The patient remains totally conscious throughout the procedure. A local anesthetic (e.g. lidocaine) is administered in the area where the surgery is to be performed.
Local anesthetic is used in conjunction with the other methods of anesthesia in all oral surgery procedures, such as minor soft tissue procedures and simple tooth extractions.
Nitrous Oxide Sedation with Local Anesthetic
Intravenous Sedation (“Twilight Sedation”)
Our office offers our patients the option of Intravenous Sedation or Dental Intravenous Anesthesia or to some, it is referred to as “Twilight Sedation” for their dental treatment. Intravenous Sedation or “twilight sleep” helps you to be comfortable and calm when undergoing dental procedures.
Your treatment can be completed under intravenous sedation. Intravenous sedation or “IV sedation” (twilight sedation) is designed to better enable you to undergo your dental procedures while you are very relaxed; it will enable you to tolerate as well as not remember those procedures that may be very uncomfortable for you. IV sedation will essentially help alleviate the anxiety associated with your treatment. You may not always be asleep but you will be comfortable, calm, and relaxed, drifting in and out of sleep – a “twilight sleep”.
If you choose the option of intravenous sedation your IV sedation/anesthesia is administered and monitored by the doctor, therefore, eliminating the costly expense of having your treatment carried out in an operating room or same-day surgical facility.
How Is the IV Sedation Administered?
A thin needle will be introduced into a vein in your arm or hand. The needle will be attached to an intravenous tube through which medication will be given to help you relax and feel comfortable. At times, however, a patient’s vein may not be maintainable. In these situations, the medications will be administered and the needle retrieved – both scenarios will achieve the same desired level of conscious sedation. Once again some patients may be asleep while others will slip in and out of sleep. Some patients with medical conditions and/or on specific drug regimens may only be lightly sedated and may not sleep at all.
The goal of IV sedation is to use as little medication as possible to get the treatment completed. It is very safe, much safer than oral sedation. With IV sedation, a constant “drip” is maintained via the intravenous tube. At any time an antidote can be administered to reverse the effects of the medications if necessary. Along with IV sedation, there are also other different “levels” of sedation available to you in our office, such as nitrous oxide analgesia.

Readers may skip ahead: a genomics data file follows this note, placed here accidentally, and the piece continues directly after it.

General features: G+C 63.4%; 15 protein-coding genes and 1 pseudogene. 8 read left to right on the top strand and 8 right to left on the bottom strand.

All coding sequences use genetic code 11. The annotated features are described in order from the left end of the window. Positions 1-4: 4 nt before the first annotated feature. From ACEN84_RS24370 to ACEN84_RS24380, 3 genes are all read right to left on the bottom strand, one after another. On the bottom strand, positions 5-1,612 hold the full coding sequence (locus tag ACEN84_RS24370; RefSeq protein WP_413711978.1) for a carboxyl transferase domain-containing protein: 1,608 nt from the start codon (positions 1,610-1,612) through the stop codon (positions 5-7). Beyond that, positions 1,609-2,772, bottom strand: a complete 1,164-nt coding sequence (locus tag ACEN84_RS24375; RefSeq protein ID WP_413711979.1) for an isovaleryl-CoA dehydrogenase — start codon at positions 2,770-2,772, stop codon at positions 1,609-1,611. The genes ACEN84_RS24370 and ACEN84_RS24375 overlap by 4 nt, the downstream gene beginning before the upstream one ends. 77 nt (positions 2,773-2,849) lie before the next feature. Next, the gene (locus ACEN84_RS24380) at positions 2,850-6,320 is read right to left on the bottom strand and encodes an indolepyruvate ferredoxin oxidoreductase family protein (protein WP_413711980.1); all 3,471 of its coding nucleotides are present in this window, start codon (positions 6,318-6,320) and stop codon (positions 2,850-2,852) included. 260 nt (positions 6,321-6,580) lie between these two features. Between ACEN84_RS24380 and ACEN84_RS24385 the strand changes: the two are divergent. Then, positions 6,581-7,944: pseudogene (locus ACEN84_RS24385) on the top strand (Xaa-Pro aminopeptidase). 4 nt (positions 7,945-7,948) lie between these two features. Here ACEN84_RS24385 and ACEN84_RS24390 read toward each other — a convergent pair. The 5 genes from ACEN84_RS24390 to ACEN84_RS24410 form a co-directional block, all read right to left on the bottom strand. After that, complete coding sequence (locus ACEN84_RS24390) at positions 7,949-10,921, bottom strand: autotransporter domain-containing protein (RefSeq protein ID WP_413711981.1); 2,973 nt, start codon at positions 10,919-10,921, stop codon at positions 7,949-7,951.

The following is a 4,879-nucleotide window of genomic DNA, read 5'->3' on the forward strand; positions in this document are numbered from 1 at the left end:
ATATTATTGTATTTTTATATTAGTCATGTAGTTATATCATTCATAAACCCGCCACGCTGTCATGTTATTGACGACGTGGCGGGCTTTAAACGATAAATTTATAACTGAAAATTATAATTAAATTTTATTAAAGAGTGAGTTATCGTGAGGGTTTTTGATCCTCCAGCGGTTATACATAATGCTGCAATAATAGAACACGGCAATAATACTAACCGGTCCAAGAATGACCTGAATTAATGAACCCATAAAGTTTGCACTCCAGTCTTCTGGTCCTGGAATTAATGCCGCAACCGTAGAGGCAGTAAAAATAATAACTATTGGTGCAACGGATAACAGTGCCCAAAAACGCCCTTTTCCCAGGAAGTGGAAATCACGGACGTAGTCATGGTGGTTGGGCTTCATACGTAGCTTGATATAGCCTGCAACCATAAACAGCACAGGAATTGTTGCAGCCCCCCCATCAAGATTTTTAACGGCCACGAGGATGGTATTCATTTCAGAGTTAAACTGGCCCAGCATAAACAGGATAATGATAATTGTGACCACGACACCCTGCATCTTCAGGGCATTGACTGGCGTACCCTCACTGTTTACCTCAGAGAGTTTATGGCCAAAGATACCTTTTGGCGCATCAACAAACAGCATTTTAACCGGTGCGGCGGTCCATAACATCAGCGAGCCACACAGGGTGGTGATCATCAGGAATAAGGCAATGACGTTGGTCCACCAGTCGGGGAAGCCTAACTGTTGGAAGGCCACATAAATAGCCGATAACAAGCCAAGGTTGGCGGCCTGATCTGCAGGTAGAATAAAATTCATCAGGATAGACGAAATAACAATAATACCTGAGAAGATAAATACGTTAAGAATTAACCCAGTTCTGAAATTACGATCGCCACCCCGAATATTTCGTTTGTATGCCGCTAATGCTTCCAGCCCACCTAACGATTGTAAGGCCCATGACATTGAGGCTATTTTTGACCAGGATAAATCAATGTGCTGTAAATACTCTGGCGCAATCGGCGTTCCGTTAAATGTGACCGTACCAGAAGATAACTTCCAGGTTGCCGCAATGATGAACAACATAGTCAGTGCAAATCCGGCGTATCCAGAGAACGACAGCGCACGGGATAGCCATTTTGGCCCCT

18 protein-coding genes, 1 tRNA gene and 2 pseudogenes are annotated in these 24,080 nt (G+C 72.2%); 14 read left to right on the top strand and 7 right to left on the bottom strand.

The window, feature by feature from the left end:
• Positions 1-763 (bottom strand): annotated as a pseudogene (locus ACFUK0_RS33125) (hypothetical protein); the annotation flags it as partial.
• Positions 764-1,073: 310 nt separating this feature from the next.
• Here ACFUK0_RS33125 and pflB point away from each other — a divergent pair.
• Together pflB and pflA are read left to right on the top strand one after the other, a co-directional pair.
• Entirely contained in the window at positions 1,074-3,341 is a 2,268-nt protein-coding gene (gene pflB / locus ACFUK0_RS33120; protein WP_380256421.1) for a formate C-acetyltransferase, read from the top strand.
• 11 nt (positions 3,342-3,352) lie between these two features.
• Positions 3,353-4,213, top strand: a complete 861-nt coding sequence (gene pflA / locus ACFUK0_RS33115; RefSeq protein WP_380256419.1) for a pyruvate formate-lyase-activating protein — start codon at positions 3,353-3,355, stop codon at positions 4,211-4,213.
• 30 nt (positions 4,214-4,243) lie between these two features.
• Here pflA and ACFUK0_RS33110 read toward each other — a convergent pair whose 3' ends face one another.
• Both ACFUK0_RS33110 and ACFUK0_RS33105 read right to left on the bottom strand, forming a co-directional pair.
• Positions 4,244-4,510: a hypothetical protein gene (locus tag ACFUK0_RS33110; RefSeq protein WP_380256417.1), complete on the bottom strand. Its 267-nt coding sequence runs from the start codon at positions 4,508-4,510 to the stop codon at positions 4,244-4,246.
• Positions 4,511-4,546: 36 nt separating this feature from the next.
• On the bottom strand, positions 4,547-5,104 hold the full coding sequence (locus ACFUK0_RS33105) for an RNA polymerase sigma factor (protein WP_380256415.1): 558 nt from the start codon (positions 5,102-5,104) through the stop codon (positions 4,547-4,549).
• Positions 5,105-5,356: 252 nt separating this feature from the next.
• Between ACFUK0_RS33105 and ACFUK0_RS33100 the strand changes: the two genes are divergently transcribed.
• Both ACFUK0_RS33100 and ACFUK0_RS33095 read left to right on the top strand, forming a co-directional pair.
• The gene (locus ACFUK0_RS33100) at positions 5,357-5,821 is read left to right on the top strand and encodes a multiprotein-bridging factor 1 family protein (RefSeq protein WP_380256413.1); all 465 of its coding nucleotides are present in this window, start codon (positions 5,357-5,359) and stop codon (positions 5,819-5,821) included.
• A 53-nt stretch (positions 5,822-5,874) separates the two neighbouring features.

Office-Based General Anesthesia with Local Anesthetic
Medications are administered through an intravenous line (IV). The patient falls asleep and is completely unaware of the procedure being performed. Medications most commonly used are Fentanyl (opiate), Versed (benzodiazepine), Ketamine, and Diprivan. Supplemental oxygen is delivered through a nasal breathing apparatus and the patient’s vital signs are closely monitored.
General anesthesia is available for all types of oral surgery. A patient may choose general anesthesia for simple procedures depending on their level of anxiety. Most people having their wisdom teeth removed or having a dental implant placed will choose general anesthesia.
General anesthesia may be necessary if local anesthesia fails to anesthetize the surgical site, which often occurs in the presence of infection.
Hospital or Surgery Center Based General Anesthesia
A patient is admitted to a hospital or surgery center where anesthesia is administered by an anesthesiologist. Indicated for patients undergoing extensive procedures such as face and jaw reconstruction and TMJ surgery and also for patients with medical conditions such as heart disease or lung disease who require general anesthesia.
To administer general anesthesia in the office, an oral surgeon must have completed at least three months of hospital-based anesthesia training. Qualified applicants will then undergo an in-office evaluation by a state dental board-appointed examiner. The examiner observes an actual surgical procedure during which general anesthesia is administered to the patient. The examiner also inspects all monitoring devices and emergency equipment and tests the doctor and the surgical staff on anesthesia-related emergencies. If the examiner reports successful completion of the evaluation process, the state dental board will issue the doctor a license to perform general anesthesia. The license is renewable every two years if the doctor maintains the required amount of continuing education units related to anesthesia.
Non-IV Conscious Sedation
Conscious sedation is usually administered for more significant dental procedures or when the idea of going to the dentist for a procedure brings on feelings of fear or anxiety. You will be scheduled to come in prior to your treatment time for the delivery of the oral medication. Oral conscious sedation is as easy as taking an aspirin, and you will feel relaxed and at ease.
For the entire procedure, you are awake and able to ask questions or respond to instructions from the dentist, but you will feel relaxed. Additionally, you may not recall your procedure afterward.
Oral conscious sedation is extremely safe and easy. It’s important to remember that when you receive oral conscious sedation, you will need someone else to drive you to and from our office, as you will be unable to safely handle a vehicle.
Again, when it comes to anesthesia, our first priority is the patient’s comfort and safety. If you have any concerns regarding the type of anesthesia that will be administered during your oral surgery procedure, please do not hesitate to discuss your concerns with your doctor at the time of your consultation.